Social Watch E-Newsletter - Issue 210 - April 17, 2015

Issue 210 - April 21, 2015
  Are FfD3 and Post-2015 striking the right public-private balance?

Getting the right balance between public and private sector roles and responsibilities in the Financing for Development and Post-2015 process will be fundamental to prospects for sustainable, inclusive development. Yet early evidence suggests this balance is already awry, skewed far in favour of private interests. Are we seeing a process of outsourcing the international agenda?
There’s no question that businesses around the world are sources of growth and employment. But they are also the source of the most serious threats to sustainable development—from pollution to illicit financial flows that undermine prospects for public resources.
Can we have a transformative development agenda without the transformation of business? Read more


A ‘universal’ financing for development agenda?


At the opening of the United Nations hearings with business and civil society, Social Watch coordinator Roberto Bissio defends Sustainable Development Goals as expression of a new paradigm. For the SDGs to bare fruit, the power of the biggest 200 corporations, with combined sales that are bigger than the total economies of 180 countries, needs to be harnessed. The UN should not tarnish its image associating its programs with big tax evaders or endorsing private-public partnerships that are exclusive, untransparent and too frequently associated with corruption. A binding legal instrument for business and human rights, while disliked by business leaders, might introduce a predictable framework that ultimately benefits the small and medium entrepreneurs that create most of the jobs in times of crisis. Read more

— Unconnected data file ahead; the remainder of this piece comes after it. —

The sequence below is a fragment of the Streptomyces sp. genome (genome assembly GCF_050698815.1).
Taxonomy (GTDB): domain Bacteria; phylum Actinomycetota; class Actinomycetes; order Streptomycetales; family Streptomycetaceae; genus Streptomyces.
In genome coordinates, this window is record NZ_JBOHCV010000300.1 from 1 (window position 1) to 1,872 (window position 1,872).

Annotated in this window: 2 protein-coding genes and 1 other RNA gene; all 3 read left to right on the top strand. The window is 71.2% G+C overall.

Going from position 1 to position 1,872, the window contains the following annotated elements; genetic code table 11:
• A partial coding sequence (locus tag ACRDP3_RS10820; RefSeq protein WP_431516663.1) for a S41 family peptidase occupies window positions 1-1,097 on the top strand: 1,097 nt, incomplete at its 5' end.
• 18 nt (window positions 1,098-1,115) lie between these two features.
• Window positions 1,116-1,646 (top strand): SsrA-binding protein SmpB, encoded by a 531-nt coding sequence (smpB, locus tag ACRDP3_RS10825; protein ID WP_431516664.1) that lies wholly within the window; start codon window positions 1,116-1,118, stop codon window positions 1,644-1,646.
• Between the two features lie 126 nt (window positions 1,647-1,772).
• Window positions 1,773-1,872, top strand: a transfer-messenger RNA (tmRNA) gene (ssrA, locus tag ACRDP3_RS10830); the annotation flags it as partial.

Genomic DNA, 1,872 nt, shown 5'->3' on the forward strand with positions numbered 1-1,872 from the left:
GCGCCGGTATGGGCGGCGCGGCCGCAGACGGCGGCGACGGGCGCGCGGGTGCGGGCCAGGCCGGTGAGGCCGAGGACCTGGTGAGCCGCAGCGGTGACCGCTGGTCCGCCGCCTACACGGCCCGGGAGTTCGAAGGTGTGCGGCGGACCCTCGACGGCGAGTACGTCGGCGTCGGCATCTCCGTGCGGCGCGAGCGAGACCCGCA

It is clear that traditional official development assistance will not be enough to finance the SDGs. It will continue to play a key role in the poorest countries and in countries destabilized by strife and conflicts. Alliance Sud is therefore calling for at least half the development budgets of donor countries to go towards the poorest countries. Should development aid budgets remain just as big – or small – as hitherto, greater concentration on the poorest countries would nonetheless create big losers as well. In middle-income countries, current development assistance programmes and projects would have to be abandoned. Total expenditure would need to be increased substantially if this is to be avoided. The old demand for 0.7 per cent of gross national income to be allocated to development aid has therefore lost none of its urgency. Read more


Between 2008 and 2014, the Banco Nacional de Desenvolvimento Econômico e Social (BNDES), Brazil’s leading development finance institution, disbursed more than Brazilian Reals 654 billion. Of that total, approximately Brazilian Reals 289 billion (44 per cent) was earmarked for infrastructure, logistics and energy, considered strategic areas underpinning Brazil’s chosen model of economic growth, which rests on large–scale exports of agricultural and mining commodities.
The BNDES holds a larger portfolio than multilateral institutions including the World Bank and the Inter–American Development Bank. What is more, in recent years, it has taken on a leading role – much to the benefit of major Brazilian corporations – as one of the main funders of infrastructure projects in Latin America. Read more



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